In a world shifting to the cloud, Microsoft has carved out a place trying to help companies caught between two worlds — on-prem legacy solutions and the public and private cloud. To help further that hybrid mission, the company announced it was acquiring Avere Systems today for an undisclosed amount.
Microsoft describes Avere as “a leading provider of high-performance NFS and SMB file-based storage for Linux and Windows clients running in cloud, hybrid and on-premises environments.” That’s a mouthful, but essentially the company has focused on maximizing storage performance, especially in more expensive flash storage, regardless of where you store your files.
Avere’s president and CEO Ronald Bianchini Jr., wrote in a company blog post that the company has worked hard since its inception to provide highly efficient file storage solutions. “Our customers efficiently share both storage and compute resources across multiple data centers, and effectively implement and use private and public cloud infrastructures,” Bianchini wrote.
That is precisely a focus of Microsoft’s cloud strategy, so it appears to be an excellent fit. In a blog post announcing the acquisition, Microsoft’s corporate vice president for Microsoft Azure, Jason Zander, described Avere’s approach. “Avere uses an innovative combination of file system and caching technologies to support the performance requirements for customers who run large-scale compute workloads.”
This could be particularly useful for high-performance media customers like Sony Pictures Imageworks, animation studio Illumination Mac Guff and Moving Picture Company (MPC).
But it doesn’t stop there. Zander wrote that the Avere technology could also be useful in life sciences, education, oil and gas, financial services and manufacturing or anywhere companies could benefit from more efficient use of high performance storage and compute resources.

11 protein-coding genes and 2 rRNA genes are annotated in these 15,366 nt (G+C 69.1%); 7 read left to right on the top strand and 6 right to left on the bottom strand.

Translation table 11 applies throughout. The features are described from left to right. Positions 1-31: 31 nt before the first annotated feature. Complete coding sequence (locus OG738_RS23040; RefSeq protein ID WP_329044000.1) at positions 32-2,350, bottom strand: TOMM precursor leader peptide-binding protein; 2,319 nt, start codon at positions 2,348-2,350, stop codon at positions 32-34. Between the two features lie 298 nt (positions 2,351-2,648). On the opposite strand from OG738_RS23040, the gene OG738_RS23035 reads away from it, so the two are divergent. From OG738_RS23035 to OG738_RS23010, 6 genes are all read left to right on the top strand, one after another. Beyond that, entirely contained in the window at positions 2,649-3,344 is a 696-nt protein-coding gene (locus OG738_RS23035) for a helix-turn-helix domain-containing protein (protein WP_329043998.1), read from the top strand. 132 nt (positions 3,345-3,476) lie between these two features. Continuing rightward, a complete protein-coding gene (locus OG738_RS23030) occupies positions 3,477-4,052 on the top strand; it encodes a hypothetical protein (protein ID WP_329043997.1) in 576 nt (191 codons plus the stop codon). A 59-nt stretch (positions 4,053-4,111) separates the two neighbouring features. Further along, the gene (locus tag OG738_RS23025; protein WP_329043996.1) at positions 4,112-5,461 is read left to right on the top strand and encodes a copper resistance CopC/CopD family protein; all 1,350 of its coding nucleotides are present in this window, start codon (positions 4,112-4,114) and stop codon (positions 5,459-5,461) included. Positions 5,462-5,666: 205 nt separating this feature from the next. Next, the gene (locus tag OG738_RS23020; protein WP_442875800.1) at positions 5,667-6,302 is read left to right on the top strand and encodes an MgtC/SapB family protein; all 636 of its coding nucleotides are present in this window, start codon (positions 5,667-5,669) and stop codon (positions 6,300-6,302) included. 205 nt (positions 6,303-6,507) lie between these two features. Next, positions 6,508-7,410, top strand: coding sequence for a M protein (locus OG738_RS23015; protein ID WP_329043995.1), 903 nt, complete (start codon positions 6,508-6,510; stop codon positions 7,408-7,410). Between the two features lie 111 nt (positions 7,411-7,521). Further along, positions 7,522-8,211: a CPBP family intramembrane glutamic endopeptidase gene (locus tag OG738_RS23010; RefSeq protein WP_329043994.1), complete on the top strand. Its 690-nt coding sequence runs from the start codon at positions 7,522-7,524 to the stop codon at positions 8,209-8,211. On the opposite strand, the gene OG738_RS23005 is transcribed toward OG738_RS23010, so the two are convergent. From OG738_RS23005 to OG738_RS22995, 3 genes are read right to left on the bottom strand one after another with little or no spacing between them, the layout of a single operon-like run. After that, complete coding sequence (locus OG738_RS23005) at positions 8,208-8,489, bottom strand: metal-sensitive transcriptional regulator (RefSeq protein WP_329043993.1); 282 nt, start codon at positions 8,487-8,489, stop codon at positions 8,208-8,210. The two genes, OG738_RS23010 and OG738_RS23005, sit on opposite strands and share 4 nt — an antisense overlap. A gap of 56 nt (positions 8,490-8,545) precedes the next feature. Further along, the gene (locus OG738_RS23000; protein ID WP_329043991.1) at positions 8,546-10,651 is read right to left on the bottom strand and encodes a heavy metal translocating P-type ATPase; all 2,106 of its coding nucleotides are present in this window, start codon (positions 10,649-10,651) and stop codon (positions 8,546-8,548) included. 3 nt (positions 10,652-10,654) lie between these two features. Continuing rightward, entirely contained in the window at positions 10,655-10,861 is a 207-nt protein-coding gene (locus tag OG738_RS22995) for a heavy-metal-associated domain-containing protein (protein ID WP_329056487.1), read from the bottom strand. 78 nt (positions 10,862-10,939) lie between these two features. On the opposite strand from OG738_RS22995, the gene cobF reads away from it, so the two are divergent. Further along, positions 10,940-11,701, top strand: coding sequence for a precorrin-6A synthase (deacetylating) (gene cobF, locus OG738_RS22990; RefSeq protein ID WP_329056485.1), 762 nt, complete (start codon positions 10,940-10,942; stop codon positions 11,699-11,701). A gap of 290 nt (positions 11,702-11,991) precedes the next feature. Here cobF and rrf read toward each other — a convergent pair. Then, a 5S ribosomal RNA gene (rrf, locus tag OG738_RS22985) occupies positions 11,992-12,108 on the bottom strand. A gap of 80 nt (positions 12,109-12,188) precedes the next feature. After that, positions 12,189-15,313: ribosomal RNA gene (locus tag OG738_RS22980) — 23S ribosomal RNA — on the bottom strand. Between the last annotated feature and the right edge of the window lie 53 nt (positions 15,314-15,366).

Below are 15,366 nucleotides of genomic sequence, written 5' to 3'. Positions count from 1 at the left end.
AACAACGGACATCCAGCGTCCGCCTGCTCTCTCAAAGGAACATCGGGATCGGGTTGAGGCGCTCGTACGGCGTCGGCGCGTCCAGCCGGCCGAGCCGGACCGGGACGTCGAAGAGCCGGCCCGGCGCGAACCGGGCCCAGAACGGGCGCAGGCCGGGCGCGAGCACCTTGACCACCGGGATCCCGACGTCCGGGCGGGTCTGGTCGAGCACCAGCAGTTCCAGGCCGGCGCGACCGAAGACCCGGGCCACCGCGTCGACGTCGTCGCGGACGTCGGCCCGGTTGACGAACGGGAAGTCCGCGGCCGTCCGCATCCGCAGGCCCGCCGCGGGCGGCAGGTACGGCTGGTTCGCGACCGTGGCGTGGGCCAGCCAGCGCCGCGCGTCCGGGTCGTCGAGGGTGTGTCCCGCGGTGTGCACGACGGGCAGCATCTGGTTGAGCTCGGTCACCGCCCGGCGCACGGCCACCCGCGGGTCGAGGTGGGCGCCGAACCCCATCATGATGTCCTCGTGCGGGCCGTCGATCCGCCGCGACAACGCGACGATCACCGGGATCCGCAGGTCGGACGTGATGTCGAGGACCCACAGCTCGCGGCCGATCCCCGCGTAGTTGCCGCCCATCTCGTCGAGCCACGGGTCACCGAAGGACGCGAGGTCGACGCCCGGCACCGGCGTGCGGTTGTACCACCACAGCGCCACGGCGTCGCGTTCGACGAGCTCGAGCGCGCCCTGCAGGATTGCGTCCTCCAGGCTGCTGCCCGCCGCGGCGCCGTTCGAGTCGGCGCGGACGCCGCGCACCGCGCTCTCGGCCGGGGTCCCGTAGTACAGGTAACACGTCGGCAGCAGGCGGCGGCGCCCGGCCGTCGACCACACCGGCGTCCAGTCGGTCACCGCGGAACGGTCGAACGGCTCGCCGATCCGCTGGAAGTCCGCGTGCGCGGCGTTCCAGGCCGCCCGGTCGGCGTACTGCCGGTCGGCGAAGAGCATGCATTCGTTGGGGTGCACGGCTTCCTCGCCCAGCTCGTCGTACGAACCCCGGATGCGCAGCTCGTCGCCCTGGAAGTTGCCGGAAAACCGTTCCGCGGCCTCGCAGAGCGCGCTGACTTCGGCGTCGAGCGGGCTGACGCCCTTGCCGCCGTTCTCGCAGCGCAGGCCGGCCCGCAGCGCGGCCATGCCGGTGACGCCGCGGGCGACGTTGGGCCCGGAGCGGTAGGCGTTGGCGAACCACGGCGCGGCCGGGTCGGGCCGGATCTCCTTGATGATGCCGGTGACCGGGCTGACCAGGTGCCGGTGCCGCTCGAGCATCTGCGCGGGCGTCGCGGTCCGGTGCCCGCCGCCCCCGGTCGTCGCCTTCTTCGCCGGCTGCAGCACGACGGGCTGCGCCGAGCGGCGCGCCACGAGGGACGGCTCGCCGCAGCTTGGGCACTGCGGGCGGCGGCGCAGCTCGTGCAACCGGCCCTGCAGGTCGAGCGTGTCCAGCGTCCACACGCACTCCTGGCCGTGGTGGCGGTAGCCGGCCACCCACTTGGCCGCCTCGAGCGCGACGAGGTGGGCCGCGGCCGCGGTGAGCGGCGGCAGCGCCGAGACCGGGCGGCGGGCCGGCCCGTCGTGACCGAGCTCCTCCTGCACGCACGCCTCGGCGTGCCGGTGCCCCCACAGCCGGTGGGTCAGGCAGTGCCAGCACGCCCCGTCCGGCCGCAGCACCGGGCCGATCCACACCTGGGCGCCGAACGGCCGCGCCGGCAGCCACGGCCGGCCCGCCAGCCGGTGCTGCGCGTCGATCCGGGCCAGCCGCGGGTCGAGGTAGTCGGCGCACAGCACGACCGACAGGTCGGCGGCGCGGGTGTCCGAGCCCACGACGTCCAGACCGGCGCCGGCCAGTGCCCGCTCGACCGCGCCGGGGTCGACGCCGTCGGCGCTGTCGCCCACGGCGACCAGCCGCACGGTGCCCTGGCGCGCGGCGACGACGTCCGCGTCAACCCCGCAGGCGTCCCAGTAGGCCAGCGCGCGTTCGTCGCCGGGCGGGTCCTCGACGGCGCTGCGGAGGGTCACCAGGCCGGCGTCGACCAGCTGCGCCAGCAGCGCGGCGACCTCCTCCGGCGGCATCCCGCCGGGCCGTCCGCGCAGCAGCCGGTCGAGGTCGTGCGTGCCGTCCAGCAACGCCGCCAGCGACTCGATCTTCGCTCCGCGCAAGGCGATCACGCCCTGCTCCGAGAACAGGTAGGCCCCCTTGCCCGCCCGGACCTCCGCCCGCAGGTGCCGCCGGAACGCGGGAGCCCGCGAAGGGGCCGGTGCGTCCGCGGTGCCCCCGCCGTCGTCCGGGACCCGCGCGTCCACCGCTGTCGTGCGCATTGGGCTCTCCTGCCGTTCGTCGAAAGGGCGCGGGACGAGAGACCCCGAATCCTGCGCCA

Microsoft expects the deal to be finalized in the coming months subject to the customary approval process in these kinds of deals. The company has indicated that the Avere team will be coming on board as part of the deal and they will retain their Pittsburgh offices.
As Avere becomes part of the Microsoft Azure family, it’s unclear what impact it will have on existing customers, but there is always some adjustment when a company gets acquired in this fashion.
Avere was founded in 2008 and has raised $86 million with its most recent investment, a $14 million Series E coming last year in March. Investors in the E round included Google and Western Digital, but it was Microsoft who comes away with the prize.
Previous investors included Lightspeed Ventures, Tenaya Capital, Menlo Ventures and Norwest Venture Partners.